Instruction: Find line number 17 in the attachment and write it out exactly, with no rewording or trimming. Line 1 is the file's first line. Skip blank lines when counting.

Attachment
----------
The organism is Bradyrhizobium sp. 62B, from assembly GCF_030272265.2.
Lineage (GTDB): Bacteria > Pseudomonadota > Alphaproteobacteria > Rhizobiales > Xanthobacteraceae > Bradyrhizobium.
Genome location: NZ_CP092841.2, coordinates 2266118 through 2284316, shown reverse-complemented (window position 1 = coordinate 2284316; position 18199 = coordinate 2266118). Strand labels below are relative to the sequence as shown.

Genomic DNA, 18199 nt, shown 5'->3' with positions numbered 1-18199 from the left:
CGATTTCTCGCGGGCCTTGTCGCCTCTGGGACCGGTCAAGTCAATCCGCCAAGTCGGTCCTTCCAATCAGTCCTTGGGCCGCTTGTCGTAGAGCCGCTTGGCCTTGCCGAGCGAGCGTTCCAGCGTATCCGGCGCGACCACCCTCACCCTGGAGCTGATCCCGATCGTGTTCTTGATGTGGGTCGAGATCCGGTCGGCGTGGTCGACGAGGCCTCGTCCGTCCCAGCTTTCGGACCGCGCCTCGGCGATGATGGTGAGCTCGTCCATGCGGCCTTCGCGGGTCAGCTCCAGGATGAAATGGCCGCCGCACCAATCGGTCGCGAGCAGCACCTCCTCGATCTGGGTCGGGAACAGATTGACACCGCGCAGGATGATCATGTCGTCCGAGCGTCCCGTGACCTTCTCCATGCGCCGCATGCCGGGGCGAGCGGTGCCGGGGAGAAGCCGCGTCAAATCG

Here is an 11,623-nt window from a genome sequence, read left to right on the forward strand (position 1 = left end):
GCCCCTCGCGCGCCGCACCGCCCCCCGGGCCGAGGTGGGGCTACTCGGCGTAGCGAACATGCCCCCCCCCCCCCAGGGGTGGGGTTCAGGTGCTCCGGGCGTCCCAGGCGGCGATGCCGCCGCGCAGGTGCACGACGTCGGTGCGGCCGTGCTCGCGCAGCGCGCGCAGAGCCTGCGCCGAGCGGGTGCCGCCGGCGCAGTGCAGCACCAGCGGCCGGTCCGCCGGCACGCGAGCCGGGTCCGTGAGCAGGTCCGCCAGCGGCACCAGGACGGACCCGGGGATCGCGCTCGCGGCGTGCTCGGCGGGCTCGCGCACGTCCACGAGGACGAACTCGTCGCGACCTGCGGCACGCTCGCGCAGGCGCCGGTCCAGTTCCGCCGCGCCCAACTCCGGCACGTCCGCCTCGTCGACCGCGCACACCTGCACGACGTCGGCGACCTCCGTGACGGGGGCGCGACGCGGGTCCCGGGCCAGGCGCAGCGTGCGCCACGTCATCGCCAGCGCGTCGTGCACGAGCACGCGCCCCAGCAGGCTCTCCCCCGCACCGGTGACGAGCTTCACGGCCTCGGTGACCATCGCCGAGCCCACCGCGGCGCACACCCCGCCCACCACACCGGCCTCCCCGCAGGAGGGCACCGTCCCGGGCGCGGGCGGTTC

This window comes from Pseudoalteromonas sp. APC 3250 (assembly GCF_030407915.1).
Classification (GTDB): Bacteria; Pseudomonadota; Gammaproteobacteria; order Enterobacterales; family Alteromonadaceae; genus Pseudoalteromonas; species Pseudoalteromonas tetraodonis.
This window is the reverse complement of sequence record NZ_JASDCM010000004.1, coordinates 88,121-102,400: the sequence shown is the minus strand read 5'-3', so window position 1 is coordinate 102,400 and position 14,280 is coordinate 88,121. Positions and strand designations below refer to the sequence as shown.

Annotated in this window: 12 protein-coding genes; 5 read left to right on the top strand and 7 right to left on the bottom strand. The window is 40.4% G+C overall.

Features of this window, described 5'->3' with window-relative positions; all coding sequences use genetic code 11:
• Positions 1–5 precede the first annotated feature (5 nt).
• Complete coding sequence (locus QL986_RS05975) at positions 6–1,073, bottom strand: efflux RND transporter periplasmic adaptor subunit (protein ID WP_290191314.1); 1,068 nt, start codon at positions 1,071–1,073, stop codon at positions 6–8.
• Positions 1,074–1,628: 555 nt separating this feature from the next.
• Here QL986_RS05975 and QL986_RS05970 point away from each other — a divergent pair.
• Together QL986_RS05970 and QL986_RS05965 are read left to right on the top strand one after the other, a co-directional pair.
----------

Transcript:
• Together QL986_RS05970 and QL986_RS05965 are read left to right on the top strand one after the other, a co-directional pair.